The troubled skies over the U.S. drone industry cleared a bit on Sunday, as the Federal Aviation Administration proposed a new plan to speed up the integration of unmanned aircraft into the American economy — though the likes of Amazon and Google, which are planning delivery services, could be left in the cold.

In a news release and related press conference, the FAA proposed rules that would let companies operate drones under certain certain conditions that include:

  • Drones can only be flown in daylight hours and within the direct line of site of the operator
  • Operators must be at least 17 years old, pass an aeronautical knowledge test and obtain an FAA UAS operator certificate
  • Drones must be under 55 pounds, can’t fly higher than 500 feet or faster than 100 mph, and can’t fly over people
  • Drones can’t allow “any object to be dropped” — which would seem to kibosh Amazon’s plans for an airborne delivery service

It’s important to note that these rules are just a proposal, and are subject to a 60-day public comment process, which means the rules wouldn’t go into effect until 2016 at the earliest.

Drone experts are pleased that the long-overdue rules are moving forward. Many in the industry, however, are likely to be frustrated by the proposed line-of-sight rule, which could preclude long distance flights, and restrict the use of the drone’s remote cameras for search-and-rescue and other operations.

One bright spot in the rules, though, is the FAA’s nod to so-called “micro drone” regulations of the sort proposed last summer by lawyer Brendan Schulman:

“The proposed rule also includes extensive discussion of the possibility of an additional, more flexible framework for “micro” UAS under 4.4 pounds,” said the news release, which also alluded to the creation of special drone “innovation zones.”

If the “micro drone” plan goes forward, it could open a window for the likes of Amazon and Google to use devices under 4.4 pounds to go forward with their drone delivery ambitions.

Meanwhile, the new announcement does not affect current policy on drone use by hobbyists, whose antics — including crashing their machines on the White House lawn and into a Yellowstone geyser — have made unmanned aircraft a high-profile issue.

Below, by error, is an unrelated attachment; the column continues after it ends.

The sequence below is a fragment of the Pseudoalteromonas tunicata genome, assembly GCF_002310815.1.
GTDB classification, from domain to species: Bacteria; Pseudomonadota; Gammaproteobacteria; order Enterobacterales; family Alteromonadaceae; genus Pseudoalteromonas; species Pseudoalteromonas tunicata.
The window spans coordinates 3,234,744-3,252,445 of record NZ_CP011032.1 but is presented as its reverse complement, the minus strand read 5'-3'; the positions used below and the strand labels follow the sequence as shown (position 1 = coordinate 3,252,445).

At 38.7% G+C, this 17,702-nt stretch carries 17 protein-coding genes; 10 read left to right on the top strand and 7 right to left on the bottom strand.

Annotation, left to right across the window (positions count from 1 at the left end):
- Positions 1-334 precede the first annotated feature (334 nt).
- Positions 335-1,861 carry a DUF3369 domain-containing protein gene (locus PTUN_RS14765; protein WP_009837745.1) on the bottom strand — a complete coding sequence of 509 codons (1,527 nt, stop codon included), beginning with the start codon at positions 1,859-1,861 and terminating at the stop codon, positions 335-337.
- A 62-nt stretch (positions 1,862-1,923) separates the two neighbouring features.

As for commercial use, companies will for now continue to have to seek waivers from the FAA. Currently, only a handful of such waivers, which come with onerous restrictions, have been granted — even as other countries, like France (where the post office is testing delivery drones) and Canada, are supporting wave of new drone-based industries.

An FAA spokesperson said by phone that the odd timing of the release (on a Sunday morning of a long weekend) was related to a leak on Friday of an internal agency study that suggested drones could offer significant benefits to the U.S. economy.

Meanwhile, the White House also put out an executive order today to promote responsible drone use.

Super Bowl will have 30-mile “no drone zone”

Buzzing quarterback Tom Brady with an unmanned aircraft might sound like fun, but anyone who flies a drone remotely near the University of Phoenix stadium, where Super Bowl XLIX is taking place this Sunday, could face big, big trouble from the FAA.

On Wednesday, the country’s aviation regulator singled out drones in a fact sheet about Super Bowl–related aircraft activity, saying the popular consumer devices can’t be flown within a 30-mile radius of the stadium (my emphasis):

A second outer ring will encompass the airspace between 10 and 30 miles from the stadium. [..] All unmanned aircraft operations – also known as drones—are prohibited within the restricted areas. These include model aircraft operations, model rocketry and Unmanned Aircraft Systems (UAS). Anyone who operates an unmanned aircraft in the restricted area could face civil penalties or criminal charges.

The FAA rules feel a tad excessive given that a variety of conventional aircraft will be permitted to fly within that outer ring, and that devices like a 6-pound quadcopter can’t do much harm from 20 miles away.

Still, the agency is understandably feeling skittish after a drunk person crashed a drone on President Obama’s doorstep this week, and after drones in the last year have made unexpected and unwanted appearances at other football games and at the U.S. Open. The White House incident led the Administration to call on agencies to take increased action this week.

Meanwhile, the Wall Street Journal reports this morning that drug dealers and would-be terrorists are turning to drones as potential delivery vehicles.

So, in this context, it’s hardly a surprise that the FAA is coming down hard on drones at the Super Bowl. In case anyone missed the point, the agency also put out this “No Drone Zone” video on YouTube.


Drone on White House lawn leads to lockdown